This shift is often not noticeable when you’re using small apertures to give a large depth of field, but it can lead to soft pictures and has the potential to cause problems when you zoom while recording video. 

So, try and get into the routine of always checking the focus after you’ve zoomed.

15: Lens corrections

Canon cameras come with lens correction controls that enable the effects of optical problems such as chromatic aberration, distortion and vignetting to be automatically corrected. 

The number of options available varies: the EOS 2000D enables you to correct an image’s dark corners with its Peripheral illumination correction; the EOS 5D Mark IV on the other hand, has a raft of adjustments that can be switched on or off. 

Each Canon camera is pre-loaded with correction data for a certain set of lenses.

16: APS-C vs full-frame

The majority of EOS cameras feature APS-C sized imaging sensors. These are smaller than the ‘full-frame’ sensors found in the likes of the EOS 6D Mark II (they’re ‘full-frame’ because the sensors are the same proportions as old-school 35mm film). 

Because the APS-C sensors are smaller than full-frame, they capture a smaller area of the image that’s projected by the lens. This gives a magnification effect – often referred to as the crop factor of x1.6. 

Multiple the focal length by this number to get the ‘effective’ focal length when shooting with an APS-C camera.

17: Lens hoods

To avoid stray light striking the front element of your lens and causing lens flare, fit a hood.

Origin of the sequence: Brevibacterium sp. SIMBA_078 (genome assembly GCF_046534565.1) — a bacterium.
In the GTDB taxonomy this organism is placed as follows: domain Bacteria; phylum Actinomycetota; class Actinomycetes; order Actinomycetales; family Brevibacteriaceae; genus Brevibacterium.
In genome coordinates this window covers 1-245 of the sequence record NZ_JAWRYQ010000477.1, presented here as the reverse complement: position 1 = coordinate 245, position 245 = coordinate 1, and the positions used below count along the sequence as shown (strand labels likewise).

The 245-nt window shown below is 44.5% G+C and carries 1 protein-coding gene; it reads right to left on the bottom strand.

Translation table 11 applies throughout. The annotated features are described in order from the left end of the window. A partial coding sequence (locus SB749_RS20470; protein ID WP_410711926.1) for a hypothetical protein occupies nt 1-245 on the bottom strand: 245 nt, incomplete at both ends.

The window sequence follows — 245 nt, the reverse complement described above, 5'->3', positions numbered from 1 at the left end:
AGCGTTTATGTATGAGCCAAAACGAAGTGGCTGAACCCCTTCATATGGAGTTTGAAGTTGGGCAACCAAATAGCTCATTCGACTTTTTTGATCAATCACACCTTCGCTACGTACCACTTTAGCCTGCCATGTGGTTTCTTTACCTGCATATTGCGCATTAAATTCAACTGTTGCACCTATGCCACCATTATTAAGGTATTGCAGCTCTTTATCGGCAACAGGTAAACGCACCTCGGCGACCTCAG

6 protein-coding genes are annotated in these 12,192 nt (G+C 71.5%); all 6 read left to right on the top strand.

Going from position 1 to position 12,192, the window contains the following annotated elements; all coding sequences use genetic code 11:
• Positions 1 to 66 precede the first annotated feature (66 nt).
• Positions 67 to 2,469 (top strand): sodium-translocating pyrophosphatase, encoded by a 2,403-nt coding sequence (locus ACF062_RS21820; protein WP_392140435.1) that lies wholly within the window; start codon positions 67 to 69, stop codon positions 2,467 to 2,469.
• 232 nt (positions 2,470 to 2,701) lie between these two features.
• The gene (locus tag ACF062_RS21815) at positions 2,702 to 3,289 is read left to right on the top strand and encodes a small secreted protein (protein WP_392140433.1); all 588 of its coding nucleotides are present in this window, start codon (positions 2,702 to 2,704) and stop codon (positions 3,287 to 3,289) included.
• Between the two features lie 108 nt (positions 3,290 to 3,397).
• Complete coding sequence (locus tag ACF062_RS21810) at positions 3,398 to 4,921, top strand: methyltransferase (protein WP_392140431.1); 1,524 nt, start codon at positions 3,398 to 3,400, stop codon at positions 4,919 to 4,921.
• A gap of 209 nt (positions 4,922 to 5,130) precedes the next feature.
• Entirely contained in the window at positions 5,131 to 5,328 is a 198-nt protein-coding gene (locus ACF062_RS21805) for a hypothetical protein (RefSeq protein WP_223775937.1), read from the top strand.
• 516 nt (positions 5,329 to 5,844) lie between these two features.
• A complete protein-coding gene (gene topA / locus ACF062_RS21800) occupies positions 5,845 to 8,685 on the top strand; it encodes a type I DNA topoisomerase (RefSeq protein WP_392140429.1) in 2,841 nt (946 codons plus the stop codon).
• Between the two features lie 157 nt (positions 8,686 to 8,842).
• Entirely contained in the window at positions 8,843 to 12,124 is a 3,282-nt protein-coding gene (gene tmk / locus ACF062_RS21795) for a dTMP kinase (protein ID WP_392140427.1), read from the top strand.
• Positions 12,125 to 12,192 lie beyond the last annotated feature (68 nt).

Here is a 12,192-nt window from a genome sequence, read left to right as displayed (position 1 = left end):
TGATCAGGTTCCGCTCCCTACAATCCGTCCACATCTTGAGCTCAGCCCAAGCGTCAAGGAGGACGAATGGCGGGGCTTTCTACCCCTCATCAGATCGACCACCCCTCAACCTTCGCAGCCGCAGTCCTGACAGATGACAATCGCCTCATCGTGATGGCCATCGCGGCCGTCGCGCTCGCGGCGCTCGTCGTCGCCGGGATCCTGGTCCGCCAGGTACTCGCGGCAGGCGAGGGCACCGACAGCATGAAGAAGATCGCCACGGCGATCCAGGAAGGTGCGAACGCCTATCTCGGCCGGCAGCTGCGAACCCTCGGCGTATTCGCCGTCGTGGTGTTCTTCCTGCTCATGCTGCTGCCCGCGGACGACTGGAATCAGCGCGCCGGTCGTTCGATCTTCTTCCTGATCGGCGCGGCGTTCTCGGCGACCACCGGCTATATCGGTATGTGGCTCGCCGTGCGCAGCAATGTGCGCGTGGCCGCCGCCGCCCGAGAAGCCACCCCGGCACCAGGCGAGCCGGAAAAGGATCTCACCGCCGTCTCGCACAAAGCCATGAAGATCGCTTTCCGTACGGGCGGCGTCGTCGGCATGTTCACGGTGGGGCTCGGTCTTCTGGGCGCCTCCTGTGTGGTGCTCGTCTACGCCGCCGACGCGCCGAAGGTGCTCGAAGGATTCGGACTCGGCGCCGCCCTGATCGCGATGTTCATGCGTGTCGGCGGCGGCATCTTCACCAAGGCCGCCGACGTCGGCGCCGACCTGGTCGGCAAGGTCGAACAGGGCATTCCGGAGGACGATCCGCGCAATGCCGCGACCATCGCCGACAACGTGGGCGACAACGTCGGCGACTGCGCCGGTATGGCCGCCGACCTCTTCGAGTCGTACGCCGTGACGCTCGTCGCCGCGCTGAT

It will also protect the lens when you’re shooting in rain and snow. Not all lenses come with hoods, but they’re a worthwhile investment.

18: Watch out for diffraction

Although you might think that the smallest apertures available on your lens will produce sharper results, this isn’t always the case. 

Lenses produce softer results at apertures such as f/22 and f/32 than they do at f/8 or f/11, so avoid using the minimum apertures unless you absolutely have to.

19: Depth of field

A lens’s focal length, the aperture that’s been selected, and the distance you focus at, all affect the depth of field – or the amount of front-to-back sharpness that’s recorded. 

To reduce the depth of field and make a subject standout, use a long lens, a large aperture, and focus close. 

To increase the depth of field and make more of a picture look sharply focused, use a short lens, a small aperture and focus from farther away.

20: DoF preview

The image you see in the viewfinder of an EOS DSLR is displayed at the max aperture available on the lens. 

This can make it difficult to gauge the depth of field when a smaller aperture has been set on the camera. 

The majority of EOS DSLRs, however, feature a depth of field (DoF) preview button near the lens mount (not the lens release). EOS cameras that don’t can have the function assigned to the SET button.

Exposure advice

21: Exposure compensation

To override the standard exposure set by the camera meter, and make an image brighter or darker, use exposure compensation. 

You can only use this in Program, Aperture Priority or Shutter Priority – it doesn’t work in Manual or any of the fully automatic modes. 

The scale you can see in the viewfinder, shooting menu and Quick Control screen only shows from -2/-3 to +2/+3 exposure compensation, but you can dial in up to 5-stops each way if you use the Expo.comp./AEB screen. 

In fact, if you activate the camera’s Auto Exposure Bracketing (AEB) function as well, you can set up to 8-stops of compensation.

22: Aperture Priority (Av)